On October 26, 2016, the Securities and Exchange Commission amended its existing safe harbor rule for intrastate investing, Rule 147, and added a new intrastate safe harbor, Rule 147A in an effort to reflect the realities of modern business. While these changes could provide a useful tool for small businesses, the SEC’s evolving stance on nationwide crowdfunding and lack of coordination with existing state law may hinder their usefulness to any business beyond those looking for local or niche investors.

Under the old Rule 147, a business could offer and sell securities to investors in its state of formation and operation without the necessity of registering with the SEC, provided that certain requirements were met. Rule 147, however, did not permit a business to make general offers, such as on the company’s website, a social media page or through a crowdfunding platform. With its new rules relating to intrastate offerings, the SEC took steps aimed at ameliorating Rule 147’s shortfalls.

Part of the action taken by the SEC was to create Rule 147A. Under this new rule, a business that has its principal place of business in a jurisdiction other than that of its formation may take advantage of a safe harbor substantially similar to Rule 147. This reflects the reality that many companies are formed in jurisdictions like Delaware and Nevada, which are favored by practitioners, rather than the state in which they operate.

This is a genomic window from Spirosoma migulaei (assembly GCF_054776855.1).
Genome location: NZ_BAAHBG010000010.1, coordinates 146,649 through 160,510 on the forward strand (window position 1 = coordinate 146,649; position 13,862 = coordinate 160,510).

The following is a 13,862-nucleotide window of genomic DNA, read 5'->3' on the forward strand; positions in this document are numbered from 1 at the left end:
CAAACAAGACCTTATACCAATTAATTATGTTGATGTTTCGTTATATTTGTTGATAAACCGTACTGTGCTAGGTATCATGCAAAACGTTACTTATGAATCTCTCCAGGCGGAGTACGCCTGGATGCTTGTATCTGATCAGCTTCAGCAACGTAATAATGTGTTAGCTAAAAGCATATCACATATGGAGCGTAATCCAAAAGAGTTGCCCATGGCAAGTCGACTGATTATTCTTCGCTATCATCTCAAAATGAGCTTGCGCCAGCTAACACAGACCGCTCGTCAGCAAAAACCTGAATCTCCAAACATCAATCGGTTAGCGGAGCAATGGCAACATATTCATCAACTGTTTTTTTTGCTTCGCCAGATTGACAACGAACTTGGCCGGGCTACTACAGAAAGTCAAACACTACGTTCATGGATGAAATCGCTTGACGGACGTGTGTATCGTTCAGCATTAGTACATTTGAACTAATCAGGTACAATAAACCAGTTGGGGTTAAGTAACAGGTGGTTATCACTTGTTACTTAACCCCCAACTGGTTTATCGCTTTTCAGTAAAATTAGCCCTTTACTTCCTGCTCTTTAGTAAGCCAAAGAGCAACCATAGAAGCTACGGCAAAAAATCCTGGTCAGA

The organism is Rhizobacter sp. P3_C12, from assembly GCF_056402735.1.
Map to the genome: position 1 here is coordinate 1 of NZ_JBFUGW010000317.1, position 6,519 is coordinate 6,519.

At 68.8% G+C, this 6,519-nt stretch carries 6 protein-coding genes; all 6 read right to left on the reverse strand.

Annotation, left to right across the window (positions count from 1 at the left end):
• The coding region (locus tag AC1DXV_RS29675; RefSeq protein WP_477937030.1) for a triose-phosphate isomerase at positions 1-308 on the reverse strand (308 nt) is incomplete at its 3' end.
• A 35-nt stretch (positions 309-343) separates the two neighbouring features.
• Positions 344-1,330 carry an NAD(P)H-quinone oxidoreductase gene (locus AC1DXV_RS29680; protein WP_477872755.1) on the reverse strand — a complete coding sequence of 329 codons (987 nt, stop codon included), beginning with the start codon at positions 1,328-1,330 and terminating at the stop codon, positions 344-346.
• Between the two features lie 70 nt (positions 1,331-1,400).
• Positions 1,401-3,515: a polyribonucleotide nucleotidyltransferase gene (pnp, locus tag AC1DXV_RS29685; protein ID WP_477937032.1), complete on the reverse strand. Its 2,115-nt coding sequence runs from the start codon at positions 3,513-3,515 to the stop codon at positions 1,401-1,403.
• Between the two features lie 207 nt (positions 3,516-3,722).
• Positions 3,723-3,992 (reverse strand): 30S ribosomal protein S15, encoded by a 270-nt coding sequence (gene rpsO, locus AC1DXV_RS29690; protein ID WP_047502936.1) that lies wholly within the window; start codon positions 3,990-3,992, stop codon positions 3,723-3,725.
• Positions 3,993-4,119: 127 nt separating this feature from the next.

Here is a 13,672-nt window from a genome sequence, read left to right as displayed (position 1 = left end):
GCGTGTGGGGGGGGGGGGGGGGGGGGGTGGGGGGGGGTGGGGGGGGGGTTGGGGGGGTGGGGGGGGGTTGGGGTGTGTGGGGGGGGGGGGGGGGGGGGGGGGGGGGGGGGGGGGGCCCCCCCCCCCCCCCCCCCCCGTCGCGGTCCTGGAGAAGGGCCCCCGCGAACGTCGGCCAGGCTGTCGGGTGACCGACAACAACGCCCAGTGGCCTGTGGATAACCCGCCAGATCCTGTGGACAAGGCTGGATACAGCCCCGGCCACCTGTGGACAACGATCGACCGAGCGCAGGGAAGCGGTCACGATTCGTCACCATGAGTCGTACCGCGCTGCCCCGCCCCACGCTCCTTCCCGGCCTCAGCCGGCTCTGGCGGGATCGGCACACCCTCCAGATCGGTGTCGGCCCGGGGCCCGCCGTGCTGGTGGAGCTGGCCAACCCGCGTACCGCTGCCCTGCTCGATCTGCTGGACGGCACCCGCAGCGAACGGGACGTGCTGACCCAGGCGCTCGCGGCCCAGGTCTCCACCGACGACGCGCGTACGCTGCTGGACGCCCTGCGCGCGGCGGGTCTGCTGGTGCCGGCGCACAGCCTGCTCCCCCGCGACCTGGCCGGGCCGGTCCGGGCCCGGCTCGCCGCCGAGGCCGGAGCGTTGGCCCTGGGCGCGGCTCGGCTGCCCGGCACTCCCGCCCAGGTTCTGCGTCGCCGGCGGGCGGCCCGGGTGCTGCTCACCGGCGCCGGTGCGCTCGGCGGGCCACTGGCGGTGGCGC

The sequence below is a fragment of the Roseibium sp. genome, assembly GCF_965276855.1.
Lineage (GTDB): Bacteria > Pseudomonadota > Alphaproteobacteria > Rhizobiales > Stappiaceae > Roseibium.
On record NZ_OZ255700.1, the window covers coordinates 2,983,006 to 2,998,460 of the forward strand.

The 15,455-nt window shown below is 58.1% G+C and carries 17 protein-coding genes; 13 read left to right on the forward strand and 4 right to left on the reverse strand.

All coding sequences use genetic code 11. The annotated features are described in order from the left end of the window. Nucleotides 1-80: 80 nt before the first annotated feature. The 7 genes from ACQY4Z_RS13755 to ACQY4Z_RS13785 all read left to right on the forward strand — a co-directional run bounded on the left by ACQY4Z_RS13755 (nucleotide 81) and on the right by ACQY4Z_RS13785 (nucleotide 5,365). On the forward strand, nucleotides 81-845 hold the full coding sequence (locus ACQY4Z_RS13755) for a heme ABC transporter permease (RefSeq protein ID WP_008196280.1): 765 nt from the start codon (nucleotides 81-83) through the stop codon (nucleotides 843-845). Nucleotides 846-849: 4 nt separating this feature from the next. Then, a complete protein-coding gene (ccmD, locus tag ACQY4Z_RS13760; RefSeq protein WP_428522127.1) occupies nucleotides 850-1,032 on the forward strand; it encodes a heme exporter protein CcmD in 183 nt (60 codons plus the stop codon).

The SEC also loosened the reins on the types of offers that could be made under both Rule 147 and Rule 147A to allow for crowdfunding initiatives. Under both rules, a business can make offers on the Internet, which would have previously disqualified the business from the safe harbor – since the crowdfunding campaign would have potentially been accessible to out-of-state investors. The catch is that the amended rules still require that the securities only be sold to investors from a single state.

There are a bevy of issues and drawbacks awaiting those businesses that try to take advantage of the amended Rule 147 or new Rule 147A when the rules go into effect in Spring 2017. Notably, the rules only allow securities to be sold to investors in a single state. With the SEC’s introduction of Rule 506(c) – which allows general solicitation on a national scale (although sales must be made only to accredited investors) – the usefulness of intrastate offering exceptions is limited.

In addition, an offering made pursuant to Rules 147 and 147A would still be subject to regulation in the state in which the sale is made, which varies greatly state-by-state. Moreover, Rule 147A is a separate rule independent from Rule 147, which likely requires individual states to amend their securities laws to account for the additional safe harbor. As a result, only time will tell as to whether the SEC’s initiatives on intrastate offerings truly impact the United States market for non-registered offerings.